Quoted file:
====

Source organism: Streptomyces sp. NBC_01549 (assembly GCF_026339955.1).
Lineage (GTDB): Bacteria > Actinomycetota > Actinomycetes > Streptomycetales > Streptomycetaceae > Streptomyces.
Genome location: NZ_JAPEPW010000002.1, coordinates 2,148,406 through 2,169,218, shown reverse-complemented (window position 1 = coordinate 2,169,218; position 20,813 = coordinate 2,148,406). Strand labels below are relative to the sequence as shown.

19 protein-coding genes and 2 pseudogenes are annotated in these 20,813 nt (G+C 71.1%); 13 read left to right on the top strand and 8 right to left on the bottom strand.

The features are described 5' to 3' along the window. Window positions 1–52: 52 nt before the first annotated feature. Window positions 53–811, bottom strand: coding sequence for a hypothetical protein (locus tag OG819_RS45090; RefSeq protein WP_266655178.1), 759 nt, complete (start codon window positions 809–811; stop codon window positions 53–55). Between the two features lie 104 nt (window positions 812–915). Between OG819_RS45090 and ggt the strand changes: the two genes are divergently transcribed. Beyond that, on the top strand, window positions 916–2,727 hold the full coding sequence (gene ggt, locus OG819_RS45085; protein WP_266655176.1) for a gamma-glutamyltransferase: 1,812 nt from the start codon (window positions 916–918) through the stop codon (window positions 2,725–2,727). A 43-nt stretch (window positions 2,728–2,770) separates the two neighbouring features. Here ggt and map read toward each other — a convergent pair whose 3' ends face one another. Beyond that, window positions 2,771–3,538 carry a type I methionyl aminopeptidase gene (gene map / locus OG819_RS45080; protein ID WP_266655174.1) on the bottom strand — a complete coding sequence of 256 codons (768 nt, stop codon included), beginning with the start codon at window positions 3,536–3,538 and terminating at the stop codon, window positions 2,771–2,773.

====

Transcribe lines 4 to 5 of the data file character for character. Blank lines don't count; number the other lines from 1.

19 protein-coding genes and 2 pseudogenes are annotated in these 20,813 nt (G+C 71.1%); 13 read left to right on the top strand and 8 right to left on the bottom strand.

The features are described 5' to 3' along the window. Window positions 1–52: 52 nt before the first annotated feature. Window positions 53–811, bottom strand: coding sequence for a hypothetical protein (locus tag OG819_RS45090; RefSeq protein WP_266655178.1), 759 nt, complete (start codon window positions 809–811; stop codon window positions 53–55). Between the two features lie 104 nt (window positions 812–915). Between OG819_RS45090 and ggt the strand changes: the two genes are divergently transcribed. Beyond that, on the top strand, window positions 916–2,727 hold the full coding sequence (gene ggt, locus OG819_RS45085; protein WP_266655176.1) for a gamma-glutamyltransferase: 1,812 nt from the start codon (window positions 916–918) through the stop codon (window positions 2,725–2,727). A 43-nt stretch (window positions 2,728–2,770) separates the two neighbouring features. Here ggt and map read toward each other — a convergent pair whose 3' ends face one another. Beyond that, window positions 2,771–3,538 carry a type I methionyl aminopeptidase gene (gene map / locus OG819_RS45080; protein ID WP_266655174.1) on the bottom strand — a complete coding sequence of 256 codons (768 nt, stop codon included), beginning with the start codon at window positions 3,536–3,538 and terminating at the stop codon, window positions 2,771–2,773.